Effect of PGD2, PGE2, PGF2α and PGI2 on blood pressure, heart rate and plasma catecholamine responses to spinal cord stimulation in the rat

Laboratory of Clinical Science, National Institute of Mental Health Bethesda, Maryland 20205 USA
Prostaglandins 03/1981; 21(2):189-206. DOI: 10.1016/0090-6980(81)90137-4
Source: PubMed


The following experiments were designed in order to examine the inter-relationships of various prostaglandins (PG's) and the adrenergic nervous system, in conjunction with blood pressure and heart rate responses, in vivo. Stimulation of the entire spinal cord (50v, 0.3-3 Hz, 1.0 msec) of the pithed rat increased blood pressure, heart rate and plasma epinephrine (EPI) and norepinephrine (NE) concentration (radioenzymatic-thin layer chromatographic assay). Infusion of PGE2 (10-30 microgram/kg. min, i.v.) suppressed blood pressure and heart rate responses to spinal cord stimulation while plasma EPI (but not NE) was augmented over levels found in control animals. PGI2 (0.03-3.0 microgram/kg. min, i.v.) suppressed the blood pressure response to spinal cord stimulation without any effect on heart rate or the plasma catecholamine levels, PGE2 and PGF2 alpha (10-30 microgram/kg. min, i.v.) did not change the blood pressure, heart rate or plasma EPI and Ne responses to the spinal cord stimulation although PGF2 alpha disclosed an overall vasopressor effect during the pre-stimulation period. At the pre-stimulation period it was also observed that PGE2, PGF2 alpha and PGI2, had a positive chronotropic effect on the heart rate, the cardiac accelerating effect of PGE2 was not abolished by propranolol. These in vivo studies suggest that in the rat, PGE2 and PGI2 modulate sympathetic responses, primarily by interaction with the post-synaptic elements - PGE2 on both blood vessels and the heart and PGI2 by acting principally on blood vessels.

37 Reads
  • Clinical and Experimental Hypertension 01/1982; 4(8):1335-1350. DOI:10.3109/10641968209060793 · 1.23 Impact Factor
  • [Show abstract] [Hide abstract]
    ABSTRACT: In recent years, knowledge of the biochemistry of oxygenated metabolites of arachidonic acid has greatly increased. Their biological functions in acceleration and prevention of platelet aggregation and in inflammatory and immune reactions are becoming much clearer. The therapeutic value, particularly of PGI2 as well as selective inhibitors of synthesis, is also rapidly advancing. Despite much effort, the functional importance of prostaglandins and thromboxanes in the cNS in normal ongoing physiological processes is still quite uncertain. However, when parenchymal or vascular elements are damaged or invaded by extraneural cells, the synthesis of one or the other member of the eicosanoids is greatly increased and contributes significantly to pathophysiological reactions. Thus, prevention of synthesis is likely to have increasing importance in clinical neurology, particularly in cerebrovascular diseases.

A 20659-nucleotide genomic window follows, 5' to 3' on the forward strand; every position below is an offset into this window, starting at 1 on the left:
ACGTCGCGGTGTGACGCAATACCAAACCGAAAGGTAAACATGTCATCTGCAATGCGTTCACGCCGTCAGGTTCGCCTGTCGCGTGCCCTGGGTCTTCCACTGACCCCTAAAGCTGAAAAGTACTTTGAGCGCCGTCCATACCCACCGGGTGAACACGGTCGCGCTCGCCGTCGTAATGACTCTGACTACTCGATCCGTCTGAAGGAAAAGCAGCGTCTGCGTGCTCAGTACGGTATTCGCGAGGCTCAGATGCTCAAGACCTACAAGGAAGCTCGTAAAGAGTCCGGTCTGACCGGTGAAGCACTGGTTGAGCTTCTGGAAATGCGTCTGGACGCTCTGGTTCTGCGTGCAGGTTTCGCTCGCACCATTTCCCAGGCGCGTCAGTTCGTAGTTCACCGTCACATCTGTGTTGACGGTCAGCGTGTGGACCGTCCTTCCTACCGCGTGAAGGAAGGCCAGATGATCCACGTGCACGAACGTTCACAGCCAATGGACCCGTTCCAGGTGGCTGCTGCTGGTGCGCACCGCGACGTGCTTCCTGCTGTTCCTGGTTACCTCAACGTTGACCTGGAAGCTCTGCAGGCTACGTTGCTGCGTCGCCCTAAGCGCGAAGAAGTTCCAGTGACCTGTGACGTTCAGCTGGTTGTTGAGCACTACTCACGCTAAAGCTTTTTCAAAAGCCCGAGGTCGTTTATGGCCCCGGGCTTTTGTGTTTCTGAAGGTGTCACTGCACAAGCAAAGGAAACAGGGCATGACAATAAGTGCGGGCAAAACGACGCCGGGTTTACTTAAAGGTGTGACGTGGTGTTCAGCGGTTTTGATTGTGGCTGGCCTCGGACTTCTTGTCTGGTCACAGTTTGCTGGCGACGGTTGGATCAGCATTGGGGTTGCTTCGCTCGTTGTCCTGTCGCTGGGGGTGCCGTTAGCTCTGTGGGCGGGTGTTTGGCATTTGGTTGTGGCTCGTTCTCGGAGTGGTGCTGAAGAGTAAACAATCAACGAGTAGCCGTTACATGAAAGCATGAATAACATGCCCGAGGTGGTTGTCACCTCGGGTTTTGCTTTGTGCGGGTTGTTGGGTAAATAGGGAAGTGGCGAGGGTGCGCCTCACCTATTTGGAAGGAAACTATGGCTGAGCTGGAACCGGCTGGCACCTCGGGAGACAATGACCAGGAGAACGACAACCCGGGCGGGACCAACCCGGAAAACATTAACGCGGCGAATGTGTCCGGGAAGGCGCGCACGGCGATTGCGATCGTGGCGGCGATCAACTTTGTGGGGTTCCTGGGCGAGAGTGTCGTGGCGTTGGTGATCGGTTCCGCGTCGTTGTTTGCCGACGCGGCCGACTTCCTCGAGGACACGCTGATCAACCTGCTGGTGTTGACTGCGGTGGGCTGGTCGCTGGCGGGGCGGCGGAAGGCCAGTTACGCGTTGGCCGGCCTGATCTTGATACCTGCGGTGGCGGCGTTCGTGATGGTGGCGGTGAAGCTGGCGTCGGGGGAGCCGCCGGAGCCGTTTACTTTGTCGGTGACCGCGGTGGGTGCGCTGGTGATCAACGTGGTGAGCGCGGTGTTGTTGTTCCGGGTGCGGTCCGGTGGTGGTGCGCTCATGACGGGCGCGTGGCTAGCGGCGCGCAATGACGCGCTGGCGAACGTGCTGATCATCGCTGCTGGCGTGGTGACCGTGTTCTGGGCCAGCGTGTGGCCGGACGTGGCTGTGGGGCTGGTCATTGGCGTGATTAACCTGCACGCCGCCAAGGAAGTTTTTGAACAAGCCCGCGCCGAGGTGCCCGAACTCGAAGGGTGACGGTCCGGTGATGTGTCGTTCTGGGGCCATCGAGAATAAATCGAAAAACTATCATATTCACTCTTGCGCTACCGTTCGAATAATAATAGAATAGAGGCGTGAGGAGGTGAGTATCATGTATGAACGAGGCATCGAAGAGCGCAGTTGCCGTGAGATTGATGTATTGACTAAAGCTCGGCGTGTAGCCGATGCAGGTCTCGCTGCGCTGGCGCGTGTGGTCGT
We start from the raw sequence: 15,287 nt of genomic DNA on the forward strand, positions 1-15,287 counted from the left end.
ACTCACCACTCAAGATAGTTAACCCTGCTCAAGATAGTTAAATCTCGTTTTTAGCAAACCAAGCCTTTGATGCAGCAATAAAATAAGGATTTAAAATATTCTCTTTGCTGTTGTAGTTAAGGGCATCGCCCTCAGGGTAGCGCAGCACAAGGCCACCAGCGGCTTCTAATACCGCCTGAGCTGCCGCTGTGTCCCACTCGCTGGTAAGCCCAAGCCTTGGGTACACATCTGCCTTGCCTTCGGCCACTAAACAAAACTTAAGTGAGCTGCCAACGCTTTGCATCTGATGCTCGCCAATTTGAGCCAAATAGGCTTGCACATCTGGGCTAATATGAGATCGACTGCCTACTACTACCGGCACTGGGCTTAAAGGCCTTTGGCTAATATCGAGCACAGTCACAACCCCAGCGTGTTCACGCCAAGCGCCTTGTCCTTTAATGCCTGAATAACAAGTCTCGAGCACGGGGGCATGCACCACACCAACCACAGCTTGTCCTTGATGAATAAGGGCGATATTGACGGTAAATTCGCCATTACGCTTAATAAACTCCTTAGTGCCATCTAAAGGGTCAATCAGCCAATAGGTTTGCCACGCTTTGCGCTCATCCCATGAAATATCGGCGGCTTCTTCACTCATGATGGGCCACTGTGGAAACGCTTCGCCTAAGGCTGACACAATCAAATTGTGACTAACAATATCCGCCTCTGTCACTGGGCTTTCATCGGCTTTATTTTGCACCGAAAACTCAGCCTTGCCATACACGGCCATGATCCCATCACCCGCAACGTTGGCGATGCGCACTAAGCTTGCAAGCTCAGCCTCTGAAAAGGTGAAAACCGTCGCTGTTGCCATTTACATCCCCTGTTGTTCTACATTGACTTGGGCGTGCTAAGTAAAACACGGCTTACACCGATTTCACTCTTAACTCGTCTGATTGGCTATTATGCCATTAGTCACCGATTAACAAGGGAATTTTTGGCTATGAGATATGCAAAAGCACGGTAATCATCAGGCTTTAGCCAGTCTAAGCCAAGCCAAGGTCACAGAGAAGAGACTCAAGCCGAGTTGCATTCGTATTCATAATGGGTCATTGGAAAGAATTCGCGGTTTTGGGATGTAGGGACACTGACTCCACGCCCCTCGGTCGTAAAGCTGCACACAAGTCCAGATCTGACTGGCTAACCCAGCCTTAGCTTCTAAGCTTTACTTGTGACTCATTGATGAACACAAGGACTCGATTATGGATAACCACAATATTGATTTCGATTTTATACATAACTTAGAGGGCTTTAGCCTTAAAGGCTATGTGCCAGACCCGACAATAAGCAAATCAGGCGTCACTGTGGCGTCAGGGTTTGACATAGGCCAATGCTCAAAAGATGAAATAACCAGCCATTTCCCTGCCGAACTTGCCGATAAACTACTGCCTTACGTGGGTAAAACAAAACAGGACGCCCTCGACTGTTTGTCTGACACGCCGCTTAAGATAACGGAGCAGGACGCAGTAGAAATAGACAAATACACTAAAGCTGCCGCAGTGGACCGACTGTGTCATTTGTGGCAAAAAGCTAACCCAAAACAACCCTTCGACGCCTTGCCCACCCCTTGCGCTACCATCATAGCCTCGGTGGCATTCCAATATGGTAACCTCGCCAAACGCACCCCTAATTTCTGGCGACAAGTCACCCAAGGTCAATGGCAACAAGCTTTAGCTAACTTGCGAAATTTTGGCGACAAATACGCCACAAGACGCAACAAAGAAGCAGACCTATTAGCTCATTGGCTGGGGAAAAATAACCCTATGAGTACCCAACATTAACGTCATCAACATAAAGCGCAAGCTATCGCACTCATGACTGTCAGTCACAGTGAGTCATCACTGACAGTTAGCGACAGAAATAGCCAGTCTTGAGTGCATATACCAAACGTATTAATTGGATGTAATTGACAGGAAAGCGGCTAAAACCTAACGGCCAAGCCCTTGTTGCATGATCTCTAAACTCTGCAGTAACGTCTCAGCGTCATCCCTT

Journal of Neurochemistry 02/1982; 38(1):1-14. DOI:10.1111/j.1471-4159.1982.tb10847.x · 4.28 Impact Factor
  • Source
    [Show abstract] [Hide abstract]
    ABSTRACT: In rats between the ages of 4 and 12 or 14 weeks, repeated daily subcutaneous administration of arachidonate (AA) at a dose of 50 or 200 mg/kg significantly retarded the development of hypertension in spontaneously hypertensive rats (SHR) but did not alter the normal age-related increase in blood pressures (BP) of normotensive (WKY) rats. Heart rates (HR) and plasma levels of norepinephrine (NE), but not epinephrine, were lower in AA-treated SHR than in saline-treated animals. AA-treated SHR and WKY gained less weight than the saline-treated controls. In pithed AA-treated SHR, stimulation of the sympathetic outflow (50 V, for 1 minute at 0.3 or 3.0 Hz) and intravenous administration of NE (0.3 or 3.0 g/kg) evoked smaller pressor responses than in saline-treated controls, but the stimulation-evoked increases in plasma catecholamines were unchanged by AA treatment. These results indicated that, in SHR, chronic AA treatment reduces BP by mechanisms that do not directly affect NE release from sympathetic nerves. There appears to be both reduced central nervous system activation of the sympathetic outflow and diminished responses to peripheral sympathetic stimulation and exogeneous NE which may be secondary to the reduced vascular hypertrophy that usually accompanies the development of high BP in SHR.
    Hypertension 03/1983; 5(2):172-9. DOI:10.1161/01.HYP.5.2.172 · 6.48 Impact Factor
Show more